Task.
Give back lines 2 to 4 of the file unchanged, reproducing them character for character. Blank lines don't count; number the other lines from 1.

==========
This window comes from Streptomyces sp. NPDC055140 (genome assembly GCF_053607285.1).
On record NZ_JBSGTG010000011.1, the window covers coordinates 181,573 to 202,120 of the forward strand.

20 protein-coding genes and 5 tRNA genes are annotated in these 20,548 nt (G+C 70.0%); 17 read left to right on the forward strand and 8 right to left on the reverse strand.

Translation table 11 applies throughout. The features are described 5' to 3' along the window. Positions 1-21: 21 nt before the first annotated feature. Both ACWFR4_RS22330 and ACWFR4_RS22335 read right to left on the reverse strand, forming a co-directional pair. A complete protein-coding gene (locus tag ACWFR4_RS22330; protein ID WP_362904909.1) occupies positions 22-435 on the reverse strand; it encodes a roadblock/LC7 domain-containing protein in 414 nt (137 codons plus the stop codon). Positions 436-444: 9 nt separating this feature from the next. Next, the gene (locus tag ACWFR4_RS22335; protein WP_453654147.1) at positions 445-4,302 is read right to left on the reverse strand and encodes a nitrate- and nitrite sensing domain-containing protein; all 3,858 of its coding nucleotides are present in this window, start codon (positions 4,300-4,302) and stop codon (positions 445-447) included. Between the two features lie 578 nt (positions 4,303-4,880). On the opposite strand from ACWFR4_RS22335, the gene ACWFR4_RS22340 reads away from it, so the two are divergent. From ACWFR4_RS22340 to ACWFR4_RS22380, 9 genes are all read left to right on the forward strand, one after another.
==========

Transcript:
On record NZ_JBSGTG010000011.1, the window covers coordinates 181,573 to 202,120 of the forward strand.

20 protein-coding genes and 5 tRNA genes are annotated in these 20,548 nt (G+C 70.0%); 17 read left to right on the forward strand and 8 right to left on the reverse strand.

Translation table 11 applies throughout. The features are described 5' to 3' along the window. Positions 1-21: 21 nt before the first annotated feature. Both ACWFR4_RS22330 and ACWFR4_RS22335 read right to left on the reverse strand, forming a co-directional pair. A complete protein-coding gene (locus tag ACWFR4_RS22330; protein ID WP_362904909.1) occupies positions 22-435 on the reverse strand; it encodes a roadblock/LC7 domain-containing protein in 414 nt (137 codons plus the stop codon). Positions 436-444: 9 nt separating this feature from the next. Next, the gene (locus tag ACWFR4_RS22335; protein WP_453654147.1) at positions 445-4,302 is read right to left on the reverse strand and encodes a nitrate- and nitrite sensing domain-containing protein; all 3,858 of its coding nucleotides are present in this window, start codon (positions 4,300-4,302) and stop codon (positions 445-447) included. Between the two features lie 578 nt (positions 4,303-4,880). On the opposite strand from ACWFR4_RS22335, the gene ACWFR4_RS22340 reads away from it, so the two are divergent. From ACWFR4_RS22340 to ACWFR4_RS22380, 9 genes are all read left to right on the forward strand, one after another.